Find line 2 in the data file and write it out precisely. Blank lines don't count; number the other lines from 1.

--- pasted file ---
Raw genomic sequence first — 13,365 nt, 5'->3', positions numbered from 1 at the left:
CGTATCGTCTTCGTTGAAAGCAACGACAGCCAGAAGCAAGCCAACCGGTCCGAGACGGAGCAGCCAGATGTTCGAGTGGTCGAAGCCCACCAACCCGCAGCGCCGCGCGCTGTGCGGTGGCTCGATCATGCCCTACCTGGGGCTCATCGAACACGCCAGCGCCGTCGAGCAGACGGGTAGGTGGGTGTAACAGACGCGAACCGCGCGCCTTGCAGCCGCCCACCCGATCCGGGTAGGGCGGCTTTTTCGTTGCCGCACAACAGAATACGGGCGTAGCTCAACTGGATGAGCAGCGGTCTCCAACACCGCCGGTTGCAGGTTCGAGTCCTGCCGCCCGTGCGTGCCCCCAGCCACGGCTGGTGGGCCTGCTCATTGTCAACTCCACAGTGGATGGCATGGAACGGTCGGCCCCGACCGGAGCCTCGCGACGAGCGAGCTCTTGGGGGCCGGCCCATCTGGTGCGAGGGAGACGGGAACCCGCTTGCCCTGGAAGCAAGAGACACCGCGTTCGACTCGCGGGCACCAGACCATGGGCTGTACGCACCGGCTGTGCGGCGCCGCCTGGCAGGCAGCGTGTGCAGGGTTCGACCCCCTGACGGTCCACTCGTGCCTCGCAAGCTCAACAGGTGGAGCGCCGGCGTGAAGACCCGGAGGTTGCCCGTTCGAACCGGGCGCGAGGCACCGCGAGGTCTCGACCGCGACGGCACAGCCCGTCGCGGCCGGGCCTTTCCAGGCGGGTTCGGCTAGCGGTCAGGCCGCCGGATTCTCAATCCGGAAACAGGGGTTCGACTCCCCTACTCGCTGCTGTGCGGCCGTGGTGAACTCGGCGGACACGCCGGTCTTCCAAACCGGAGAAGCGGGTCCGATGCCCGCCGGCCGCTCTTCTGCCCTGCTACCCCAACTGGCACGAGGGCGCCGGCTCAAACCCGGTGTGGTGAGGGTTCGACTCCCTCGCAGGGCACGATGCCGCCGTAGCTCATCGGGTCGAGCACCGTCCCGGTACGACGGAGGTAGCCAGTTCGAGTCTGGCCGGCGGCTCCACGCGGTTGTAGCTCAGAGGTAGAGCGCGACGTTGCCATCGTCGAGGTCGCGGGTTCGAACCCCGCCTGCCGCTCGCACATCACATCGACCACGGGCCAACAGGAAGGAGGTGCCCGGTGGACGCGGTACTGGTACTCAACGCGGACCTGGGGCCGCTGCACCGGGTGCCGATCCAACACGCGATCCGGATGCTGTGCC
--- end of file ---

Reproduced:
CGTATCGTCTTCGTTGAAAGCAACGACAGCCAGAAGCAAGCCAACCGGTCCGAGACGGAGCAGCCAGATGTTCGAGTGGTCGAAGCCCACCAACCCGCAGCGCCGCGCGCTGTGCGGTGGCTCGATCATGCCCTACCTGGGGCTCATCGAACACGCCAGCGCCGTCGAGCAGACGGGTAGGTGGGTGTAACAGACGCGAACCGCGCGCCTTGCAGCCGCCCACCCGATCCGGGTAGGGCGGCTTTTTCGTTGCCGCACAACAGAATACGGGCGTAGCTCAACTGGATGAGCAGCGGTCTCCAACACCGCCGGTTGCAGGTTCGAGTCCTGCCGCCCGTGCGTGCCCCCAGCCACGGCTGGTGGGCCTGCTCATTGTCAACTCCACAGTGGATGGCATGGAACGGTCGGCCCCGACCGGAGCCTCGCGACGAGCGAGCTCTTGGGGGCCGGCCCATCTGGTGCGAGGGAGACGGGAACCCGCTTGCCCTGGAAGCAAGAGACACCGCGTTCGACTCGCGGGCACCAGACCATGGGCTGTACGCACCGGCTGTGCGGCGCCGCCTGGCAGGCAGCGTGTGCAGGGTTCGACCCCCTGACGGTCCACTCGTGCCTCGCAAGCTCAACAGGTGGAGCGCCGGCGTGAAGACCCGGAGGTTGCCCGTTCGAACCGGGCGCGAGGCACCGCGAGGTCTCGACCGCGACGGCACAGCCCGTCGCGGCCGGGCCTTTCCAGGCGGGTTCGGCTAGCGGTCAGGCCGCCGGATTCTCAATCCGGAAACAGGGGTTCGACTCCCCTACTCGCTGCTGTGCGGCCGTGGTGAACTCGGCGGACACGCCGGTCTTCCAAACCGGAGAAGCGGGTCCGATGCCCGCCGGCCGCTCTTCTGCCCTGCTACCCCAACTGGCACGAGGGCGCCGGCTCAAACCCGGTGTGGTGAGGGTTCGACTCCCTCGCAGGGCACGATGCCGCCGTAGCTCATCGGGTCGAGCACCGTCCCGGTACGACGGAGGTAGCCAGTTCGAGTCTGGCCGGCGGCTCCACGCGGTTGTAGCTCAGAGGTAGAGCGCGACGTTGCCATCGTCGAGGTCGCGGGTTCGAACCCCGCCTGCCGCTCGCACATCACATCGACCACGGGCCAACAGGAAGGAGGTGCCCGGTGGACGCGGTACTGGTACTCAACGCGGACCTGGGGCCGCTGCACCGGGTGCCGATCCAACACGCGATCCGGATGCTGTGCC